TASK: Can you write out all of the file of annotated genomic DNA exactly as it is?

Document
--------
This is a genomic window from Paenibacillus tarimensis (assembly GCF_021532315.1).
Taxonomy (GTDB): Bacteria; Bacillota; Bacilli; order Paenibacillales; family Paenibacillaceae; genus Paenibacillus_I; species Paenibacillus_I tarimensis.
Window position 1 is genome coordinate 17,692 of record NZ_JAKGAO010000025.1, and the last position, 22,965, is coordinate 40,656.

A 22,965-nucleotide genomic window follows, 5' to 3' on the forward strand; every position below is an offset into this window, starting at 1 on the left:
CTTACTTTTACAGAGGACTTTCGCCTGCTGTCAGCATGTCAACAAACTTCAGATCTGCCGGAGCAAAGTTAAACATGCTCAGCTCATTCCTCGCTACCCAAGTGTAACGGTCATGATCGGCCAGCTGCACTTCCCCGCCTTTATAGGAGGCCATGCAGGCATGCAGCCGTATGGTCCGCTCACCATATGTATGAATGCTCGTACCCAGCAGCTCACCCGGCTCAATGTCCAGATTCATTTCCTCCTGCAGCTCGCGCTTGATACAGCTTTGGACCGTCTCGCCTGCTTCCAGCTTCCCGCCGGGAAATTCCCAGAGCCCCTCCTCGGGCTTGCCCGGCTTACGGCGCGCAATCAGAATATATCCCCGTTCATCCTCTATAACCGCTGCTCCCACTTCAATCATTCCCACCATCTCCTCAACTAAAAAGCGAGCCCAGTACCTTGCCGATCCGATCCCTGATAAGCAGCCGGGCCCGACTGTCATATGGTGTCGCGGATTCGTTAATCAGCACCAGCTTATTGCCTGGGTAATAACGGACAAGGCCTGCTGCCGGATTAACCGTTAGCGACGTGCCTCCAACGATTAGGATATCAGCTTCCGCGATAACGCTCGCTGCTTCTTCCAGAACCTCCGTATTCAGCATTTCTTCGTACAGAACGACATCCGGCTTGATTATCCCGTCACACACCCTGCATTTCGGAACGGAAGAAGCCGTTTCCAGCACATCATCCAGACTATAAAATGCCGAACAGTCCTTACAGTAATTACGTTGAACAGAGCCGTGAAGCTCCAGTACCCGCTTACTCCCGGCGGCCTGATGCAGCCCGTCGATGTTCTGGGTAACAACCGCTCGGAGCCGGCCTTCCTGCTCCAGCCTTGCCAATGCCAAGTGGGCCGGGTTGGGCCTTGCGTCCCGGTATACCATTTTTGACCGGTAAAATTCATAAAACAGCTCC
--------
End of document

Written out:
This is a genomic window from Paenibacillus tarimensis (assembly GCF_021532315.1).
Taxonomy (GTDB): Bacteria; Bacillota; Bacilli; order Paenibacillales; family Paenibacillaceae; genus Paenibacillus_I; species Paenibacillus_I tarimensis.
Window position 1 is genome coordinate 17,692 of record NZ_JAKGAO010000025.1, and the last position, 22,965, is coordinate 40,656.

A 22,965-nucleotide genomic window follows, 5' to 3' on the forward strand; every position below is an offset into this window, starting at 1 on the left:
CTTACTTTTACAGAGGACTTTCGCCTGCTGTCAGCATGTCAACAAACTTCAGATCTGCCGGAGCAAAGTTAAACATGCTCAGCTCATTCCTCGCTACCCAAGTGTAACGGTCATGATCGGCCAGCTGCACTTCCCCGCCTTTATAGGAGGCCATGCAGGCATGCAGCCGTATGGTCCGCTCACCATATGTATGAATGCTCGTACCCAGCAGCTCACCCGGCTCAATGTCCAGATTCATTTCCTCCTGCAGCTCGCGCTTGATACAGCTTTGGACCGTCTCGCCTGCTTCCAGCTTCCCGCCGGGAAATTCCCAGAGCCCCTCCTCGGGCTTGCCCGGCTTACGGCGCGCAATCAGAATATATCCCCGTTCATCCTCTATAACCGCTGCTCCCACTTCAATCATTCCCACCATCTCCTCAACTAAAAAGCGAGCCCAGTACCTTGCCGATCCGATCCCTGATAAGCAGCCGGGCCCGACTGTCATATGGTGTCGCGGATTCGTTAATCAGCACCAGCTTATTGCCTGGGTAATAACGGACAAGGCCTGCTGCCGGATTAACCGTTAGCGACGTGCCTCCAACGATTAGGATATCAGCTTCCGCGATAACGCTCGCTGCTTCTTCCAGAACCTCCGTATTCAGCATTTCTTCGTACAGAACGACATCCGGCTTGATTATCCCGTCACACACCCTGCATTTCGGAACGGAAGAAGCCGTTTCCAGCACATCATCCAGACTATAAAATGCCGAACAGTCCTTACAGTAATTACGTTGAACAGAGCCGTGAAGCTCCAGTACCCGCTTACTCCCGGCGGCCTGATGCAGCCCGTCGATGTTCTGGGTAACAACCGCTCGGAGCCGGCCTTCCTGCTCCAGCCTTGCCAATGCCAAGTGGGCCGGGTTGGGCCTTGCGTCCCGGTATACCATTTTTGACCGGTAAAATTCATAAAACAGCTCC